Renters in Los Angeles have it bad, but not quite as bad as their counterparts in Miami, San Diego, and Manhattan, according to Forbes. Those cities (yes, one’s a borough, but it’s their study not ours) were the only ones to outrank LA on the magazine’s annual worst cities for renters list.
LA renters might be alarmed to note that this year’s fourth-worst ranking is one spot worse than last year, when the city placed fifth (oddly, the second, third, and fourth-place cities from last year all fell out of the top five on this year’s list). Still, one must take comfort in knowing that it gets worse—right?
The list is based on four different metrics: average monthly rent (in LA, that’s $1,938), change in rent between 2015 and 2016 (it went up 2.4 percent in that time), vacancy rate (a low 2.9 percent), and share of household income spent on rent.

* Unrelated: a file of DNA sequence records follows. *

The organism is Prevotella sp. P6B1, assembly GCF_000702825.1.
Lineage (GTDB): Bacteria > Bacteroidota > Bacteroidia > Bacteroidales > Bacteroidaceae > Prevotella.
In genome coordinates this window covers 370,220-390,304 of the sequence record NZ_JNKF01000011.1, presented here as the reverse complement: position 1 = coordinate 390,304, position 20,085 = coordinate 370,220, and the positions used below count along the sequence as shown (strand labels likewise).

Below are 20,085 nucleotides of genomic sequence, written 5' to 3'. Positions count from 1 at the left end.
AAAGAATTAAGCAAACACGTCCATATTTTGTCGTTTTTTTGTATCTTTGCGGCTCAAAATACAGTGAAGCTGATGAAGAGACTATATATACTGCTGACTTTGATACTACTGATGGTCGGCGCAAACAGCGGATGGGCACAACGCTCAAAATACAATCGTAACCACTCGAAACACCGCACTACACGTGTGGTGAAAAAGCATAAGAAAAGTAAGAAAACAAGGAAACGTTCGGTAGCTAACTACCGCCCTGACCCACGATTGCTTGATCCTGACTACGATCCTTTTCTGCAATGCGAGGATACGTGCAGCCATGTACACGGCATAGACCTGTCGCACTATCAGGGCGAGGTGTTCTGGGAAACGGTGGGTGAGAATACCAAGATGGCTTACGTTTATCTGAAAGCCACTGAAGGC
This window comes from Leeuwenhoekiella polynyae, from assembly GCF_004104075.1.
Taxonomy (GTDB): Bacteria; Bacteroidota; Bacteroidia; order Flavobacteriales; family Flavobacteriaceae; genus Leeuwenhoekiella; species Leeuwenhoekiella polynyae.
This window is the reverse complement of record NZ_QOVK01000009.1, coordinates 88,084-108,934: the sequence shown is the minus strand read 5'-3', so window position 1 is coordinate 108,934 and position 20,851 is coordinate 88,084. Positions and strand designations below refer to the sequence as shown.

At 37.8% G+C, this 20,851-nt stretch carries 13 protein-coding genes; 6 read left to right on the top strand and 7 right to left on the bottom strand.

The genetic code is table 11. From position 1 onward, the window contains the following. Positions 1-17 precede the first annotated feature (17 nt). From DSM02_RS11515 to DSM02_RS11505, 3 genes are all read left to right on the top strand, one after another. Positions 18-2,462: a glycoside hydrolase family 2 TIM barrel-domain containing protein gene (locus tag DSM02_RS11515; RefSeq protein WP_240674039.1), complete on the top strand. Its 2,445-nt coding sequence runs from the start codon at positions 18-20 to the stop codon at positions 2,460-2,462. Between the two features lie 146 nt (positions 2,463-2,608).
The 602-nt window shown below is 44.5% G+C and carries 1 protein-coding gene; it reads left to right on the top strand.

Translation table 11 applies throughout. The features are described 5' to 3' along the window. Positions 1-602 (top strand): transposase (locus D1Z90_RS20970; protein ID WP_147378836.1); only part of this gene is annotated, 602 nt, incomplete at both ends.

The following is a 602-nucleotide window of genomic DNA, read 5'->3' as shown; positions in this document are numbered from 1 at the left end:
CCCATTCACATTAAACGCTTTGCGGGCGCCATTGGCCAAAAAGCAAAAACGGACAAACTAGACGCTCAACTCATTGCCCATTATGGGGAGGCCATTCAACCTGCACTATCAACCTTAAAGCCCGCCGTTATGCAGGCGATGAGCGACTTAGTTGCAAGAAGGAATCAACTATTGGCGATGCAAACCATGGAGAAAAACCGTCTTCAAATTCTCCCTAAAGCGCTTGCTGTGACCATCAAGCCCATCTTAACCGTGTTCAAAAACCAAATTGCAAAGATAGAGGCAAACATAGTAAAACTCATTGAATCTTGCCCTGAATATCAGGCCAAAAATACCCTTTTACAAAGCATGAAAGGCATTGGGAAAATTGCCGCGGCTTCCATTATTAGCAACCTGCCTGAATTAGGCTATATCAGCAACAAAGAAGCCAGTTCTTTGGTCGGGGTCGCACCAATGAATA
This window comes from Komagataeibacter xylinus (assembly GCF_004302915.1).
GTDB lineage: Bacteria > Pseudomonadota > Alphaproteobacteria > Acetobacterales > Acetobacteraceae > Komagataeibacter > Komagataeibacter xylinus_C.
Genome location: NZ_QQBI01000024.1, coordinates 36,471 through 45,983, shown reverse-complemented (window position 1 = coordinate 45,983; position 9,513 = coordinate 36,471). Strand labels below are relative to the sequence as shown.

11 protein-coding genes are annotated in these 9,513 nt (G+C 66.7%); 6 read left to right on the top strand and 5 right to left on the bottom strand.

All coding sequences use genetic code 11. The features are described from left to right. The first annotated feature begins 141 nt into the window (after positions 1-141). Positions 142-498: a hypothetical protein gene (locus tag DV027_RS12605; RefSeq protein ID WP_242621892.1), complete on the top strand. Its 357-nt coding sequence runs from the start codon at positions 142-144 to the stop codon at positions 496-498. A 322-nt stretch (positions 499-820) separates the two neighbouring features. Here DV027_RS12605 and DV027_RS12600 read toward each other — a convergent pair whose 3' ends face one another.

Forbes gave that final category the highest weight, and that helps to explain why Los Angeles fared so poorly. At 37 percent of income, renters here spend considerably more of their incomes on rent than the 30 percent level that the U.S. Department of Housing and Urban Development considers to be the threshold for a cost burden.
LA renters, in fact, spend more of their income on rent than do those in first place Miami. The only other city in the top 10 where renters spend more of their income on rent is Manhattan, where the number is an astonishing 54 percent.
So let’s be optimistic. Yes, renting in LA is tough, but at least the average tenant isn’t putting more than half of her income toward rent. And, while rents are rising, they aren’t rising as quickly as they are in Sacramento, where they increased 10 percent between 2015 and 2016. In LA, that kind of bump would be equivalent to nearly $200 per month, on average. Yikes!
Is any of this working? Okay, well, we tried. Sorry renters, we feel for you.